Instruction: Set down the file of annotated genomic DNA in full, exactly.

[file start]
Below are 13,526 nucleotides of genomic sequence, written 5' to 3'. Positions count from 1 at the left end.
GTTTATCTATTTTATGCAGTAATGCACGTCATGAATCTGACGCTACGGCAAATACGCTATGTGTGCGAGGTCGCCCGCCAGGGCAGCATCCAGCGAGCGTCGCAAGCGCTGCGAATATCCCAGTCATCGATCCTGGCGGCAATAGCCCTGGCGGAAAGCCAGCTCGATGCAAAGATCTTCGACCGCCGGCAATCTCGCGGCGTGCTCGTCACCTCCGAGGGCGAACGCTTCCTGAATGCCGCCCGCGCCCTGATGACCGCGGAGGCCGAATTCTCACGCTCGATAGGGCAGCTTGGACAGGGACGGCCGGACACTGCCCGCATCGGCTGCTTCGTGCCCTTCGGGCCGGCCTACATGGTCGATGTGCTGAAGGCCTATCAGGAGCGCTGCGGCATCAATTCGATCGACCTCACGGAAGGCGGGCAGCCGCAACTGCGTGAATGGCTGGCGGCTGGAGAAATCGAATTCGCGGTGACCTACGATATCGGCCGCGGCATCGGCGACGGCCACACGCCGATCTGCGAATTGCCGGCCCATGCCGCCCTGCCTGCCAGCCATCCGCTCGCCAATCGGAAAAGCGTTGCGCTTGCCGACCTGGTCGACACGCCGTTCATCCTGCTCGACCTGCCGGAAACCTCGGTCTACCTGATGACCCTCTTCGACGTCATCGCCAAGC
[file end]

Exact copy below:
Below are 13,526 nucleotides of genomic sequence, written 5' to 3'. Positions count from 1 at the left end.
GTTTATCTATTTTATGCAGTAATGCACGTCATGAATCTGACGCTACGGCAAATACGCTATGTGTGCGAGGTCGCCCGCCAGGGCAGCATCCAGCGAGCGTCGCAAGCGCTGCGAATATCCCAGTCATCGATCCTGGCGGCAATAGCCCTGGCGGAAAGCCAGCTCGATGCAAAGATCTTCGACCGCCGGCAATCTCGCGGCGTGCTCGTCACCTCCGAGGGCGAACGCTTCCTGAATGCCGCCCGCGCCCTGATGACCGCGGAGGCCGAATTCTCACGCTCGATAGGGCAGCTTGGACAGGGACGGCCGGACACTGCCCGCATCGGCTGCTTCGTGCCCTTCGGGCCGGCCTACATGGTCGATGTGCTGAAGGCCTATCAGGAGCGCTGCGGCATCAATTCGATCGACCTCACGGAAGGCGGGCAGCCGCAACTGCGTGAATGGCTGGCGGCTGGAGAAATCGAATTCGCGGTGACCTACGATATCGGCCGCGGCATCGGCGACGGCCACACGCCGATCTGCGAATTGCCGGCCCATGCCGCCCTGCCTGCCAGCCATCCGCTCGCCAATCGGAAAAGCGTTGCGCTTGCCGACCTGGTCGACACGCCGTTCATCCTGCTCGACCTGCCGGAAACCTCGGTCTACCTGATGACCCTCTTCGACGTCATCGCCAAGC